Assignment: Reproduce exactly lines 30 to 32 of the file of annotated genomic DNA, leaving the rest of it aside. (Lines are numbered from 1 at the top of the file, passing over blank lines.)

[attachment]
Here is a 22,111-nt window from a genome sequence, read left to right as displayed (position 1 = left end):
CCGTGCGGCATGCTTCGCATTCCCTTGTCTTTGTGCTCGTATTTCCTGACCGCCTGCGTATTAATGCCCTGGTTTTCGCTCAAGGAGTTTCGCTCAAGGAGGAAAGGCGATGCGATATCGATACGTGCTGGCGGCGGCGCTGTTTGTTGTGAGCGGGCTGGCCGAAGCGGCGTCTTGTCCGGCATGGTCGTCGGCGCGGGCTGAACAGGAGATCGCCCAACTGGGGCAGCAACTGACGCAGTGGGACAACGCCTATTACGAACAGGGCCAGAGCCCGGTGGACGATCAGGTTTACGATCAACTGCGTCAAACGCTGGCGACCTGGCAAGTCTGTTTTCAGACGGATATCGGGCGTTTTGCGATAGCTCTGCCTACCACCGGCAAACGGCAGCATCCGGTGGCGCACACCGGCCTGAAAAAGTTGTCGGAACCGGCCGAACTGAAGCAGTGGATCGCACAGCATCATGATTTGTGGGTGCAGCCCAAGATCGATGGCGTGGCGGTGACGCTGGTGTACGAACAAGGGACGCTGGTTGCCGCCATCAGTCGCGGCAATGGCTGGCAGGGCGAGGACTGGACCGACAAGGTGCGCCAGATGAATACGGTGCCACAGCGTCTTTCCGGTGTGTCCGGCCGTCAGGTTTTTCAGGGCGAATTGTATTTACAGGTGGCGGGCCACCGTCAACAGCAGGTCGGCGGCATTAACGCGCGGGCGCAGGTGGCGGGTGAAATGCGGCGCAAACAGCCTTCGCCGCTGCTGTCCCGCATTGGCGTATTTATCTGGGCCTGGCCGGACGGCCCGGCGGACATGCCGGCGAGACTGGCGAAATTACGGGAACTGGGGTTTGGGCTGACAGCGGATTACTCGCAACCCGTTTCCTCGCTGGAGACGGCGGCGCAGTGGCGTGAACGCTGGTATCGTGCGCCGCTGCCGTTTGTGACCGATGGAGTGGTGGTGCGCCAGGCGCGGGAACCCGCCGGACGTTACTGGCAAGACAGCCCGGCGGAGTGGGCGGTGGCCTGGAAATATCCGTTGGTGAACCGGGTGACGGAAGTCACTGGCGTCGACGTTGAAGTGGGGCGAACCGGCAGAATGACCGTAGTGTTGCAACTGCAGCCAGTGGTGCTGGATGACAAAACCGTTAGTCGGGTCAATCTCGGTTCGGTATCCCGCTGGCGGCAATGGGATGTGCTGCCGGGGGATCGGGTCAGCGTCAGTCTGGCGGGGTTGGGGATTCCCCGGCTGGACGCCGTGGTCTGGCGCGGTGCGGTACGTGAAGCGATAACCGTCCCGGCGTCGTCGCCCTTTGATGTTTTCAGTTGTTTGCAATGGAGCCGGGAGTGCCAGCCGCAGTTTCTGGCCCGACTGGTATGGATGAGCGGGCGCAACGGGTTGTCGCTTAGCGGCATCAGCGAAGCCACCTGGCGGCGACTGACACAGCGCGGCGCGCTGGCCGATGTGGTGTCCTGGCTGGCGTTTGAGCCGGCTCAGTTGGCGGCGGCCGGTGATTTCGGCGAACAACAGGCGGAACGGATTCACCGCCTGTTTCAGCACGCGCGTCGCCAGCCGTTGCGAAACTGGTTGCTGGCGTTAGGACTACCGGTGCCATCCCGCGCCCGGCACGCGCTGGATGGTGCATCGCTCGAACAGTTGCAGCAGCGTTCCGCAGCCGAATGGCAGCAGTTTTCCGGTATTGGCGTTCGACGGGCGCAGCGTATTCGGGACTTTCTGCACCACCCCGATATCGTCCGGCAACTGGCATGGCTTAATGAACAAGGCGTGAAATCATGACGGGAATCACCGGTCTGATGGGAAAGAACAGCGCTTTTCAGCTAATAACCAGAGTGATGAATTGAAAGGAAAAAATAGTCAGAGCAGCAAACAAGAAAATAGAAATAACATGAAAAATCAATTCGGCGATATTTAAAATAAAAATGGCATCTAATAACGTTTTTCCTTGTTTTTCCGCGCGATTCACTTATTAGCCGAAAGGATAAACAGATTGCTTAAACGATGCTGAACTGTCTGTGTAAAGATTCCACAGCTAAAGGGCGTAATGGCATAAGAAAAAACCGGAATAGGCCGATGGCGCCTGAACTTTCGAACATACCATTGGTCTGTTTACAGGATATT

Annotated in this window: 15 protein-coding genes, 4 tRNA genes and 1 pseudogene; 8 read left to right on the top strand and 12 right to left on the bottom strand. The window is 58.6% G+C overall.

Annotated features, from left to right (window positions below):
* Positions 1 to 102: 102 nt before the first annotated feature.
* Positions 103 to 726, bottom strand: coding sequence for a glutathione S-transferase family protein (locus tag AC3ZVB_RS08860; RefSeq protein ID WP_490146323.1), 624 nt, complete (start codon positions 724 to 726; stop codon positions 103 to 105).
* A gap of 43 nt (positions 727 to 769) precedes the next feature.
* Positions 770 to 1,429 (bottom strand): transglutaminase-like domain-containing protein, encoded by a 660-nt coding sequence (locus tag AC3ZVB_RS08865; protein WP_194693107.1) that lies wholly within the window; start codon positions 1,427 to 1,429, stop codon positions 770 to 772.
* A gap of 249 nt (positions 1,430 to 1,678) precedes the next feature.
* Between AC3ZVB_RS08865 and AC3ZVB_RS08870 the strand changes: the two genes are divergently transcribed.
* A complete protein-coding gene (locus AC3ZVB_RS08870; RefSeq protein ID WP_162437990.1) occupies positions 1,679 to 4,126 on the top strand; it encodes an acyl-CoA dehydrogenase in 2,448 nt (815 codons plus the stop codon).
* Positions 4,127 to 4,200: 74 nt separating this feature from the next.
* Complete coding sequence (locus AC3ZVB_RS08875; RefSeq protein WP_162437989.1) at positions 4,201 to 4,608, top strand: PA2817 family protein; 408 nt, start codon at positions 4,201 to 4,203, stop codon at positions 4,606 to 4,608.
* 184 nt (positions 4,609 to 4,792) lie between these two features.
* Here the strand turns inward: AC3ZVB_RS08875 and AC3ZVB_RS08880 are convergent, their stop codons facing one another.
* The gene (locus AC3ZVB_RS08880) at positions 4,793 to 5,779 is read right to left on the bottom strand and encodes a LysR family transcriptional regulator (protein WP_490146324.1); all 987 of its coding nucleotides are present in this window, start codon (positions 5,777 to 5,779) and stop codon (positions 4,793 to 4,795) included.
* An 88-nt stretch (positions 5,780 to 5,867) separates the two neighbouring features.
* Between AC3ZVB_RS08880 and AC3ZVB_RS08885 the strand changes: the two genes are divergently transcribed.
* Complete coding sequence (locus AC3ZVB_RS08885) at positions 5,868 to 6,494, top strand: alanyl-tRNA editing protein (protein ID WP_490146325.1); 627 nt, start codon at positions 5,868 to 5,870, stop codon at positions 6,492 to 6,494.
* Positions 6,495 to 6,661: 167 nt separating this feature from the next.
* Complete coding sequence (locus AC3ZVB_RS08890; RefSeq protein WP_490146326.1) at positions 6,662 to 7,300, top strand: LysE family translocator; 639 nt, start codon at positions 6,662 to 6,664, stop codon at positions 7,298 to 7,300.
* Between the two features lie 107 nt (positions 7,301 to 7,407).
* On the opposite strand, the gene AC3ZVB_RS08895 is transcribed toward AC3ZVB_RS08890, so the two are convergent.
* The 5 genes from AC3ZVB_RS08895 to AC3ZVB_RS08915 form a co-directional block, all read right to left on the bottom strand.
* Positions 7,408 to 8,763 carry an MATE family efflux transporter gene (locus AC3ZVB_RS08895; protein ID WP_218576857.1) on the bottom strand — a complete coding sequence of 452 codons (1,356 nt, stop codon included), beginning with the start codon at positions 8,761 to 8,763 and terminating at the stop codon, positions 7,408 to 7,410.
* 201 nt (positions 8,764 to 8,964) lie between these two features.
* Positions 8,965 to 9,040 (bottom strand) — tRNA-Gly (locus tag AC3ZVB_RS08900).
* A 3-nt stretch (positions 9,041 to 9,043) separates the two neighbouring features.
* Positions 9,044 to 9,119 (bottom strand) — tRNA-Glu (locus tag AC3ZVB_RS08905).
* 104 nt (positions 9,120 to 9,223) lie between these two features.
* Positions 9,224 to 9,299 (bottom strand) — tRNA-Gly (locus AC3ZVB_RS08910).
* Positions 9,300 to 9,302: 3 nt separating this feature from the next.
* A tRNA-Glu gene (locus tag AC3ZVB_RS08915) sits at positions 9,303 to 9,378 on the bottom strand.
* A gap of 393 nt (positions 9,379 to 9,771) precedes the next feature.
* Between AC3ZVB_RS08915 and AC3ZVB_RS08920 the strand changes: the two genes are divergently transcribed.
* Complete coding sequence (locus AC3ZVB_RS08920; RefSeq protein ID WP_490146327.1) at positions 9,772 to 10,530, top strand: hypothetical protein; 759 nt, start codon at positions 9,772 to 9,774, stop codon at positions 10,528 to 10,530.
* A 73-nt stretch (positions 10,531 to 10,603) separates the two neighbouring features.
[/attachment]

* 104 nt (positions 9,120 to 9,223) lie between these two features.
* Positions 9,224 to 9,299 (bottom strand) — tRNA-Gly (locus AC3ZVB_RS08910).
* Positions 9,300 to 9,302: 3 nt separating this feature from the next.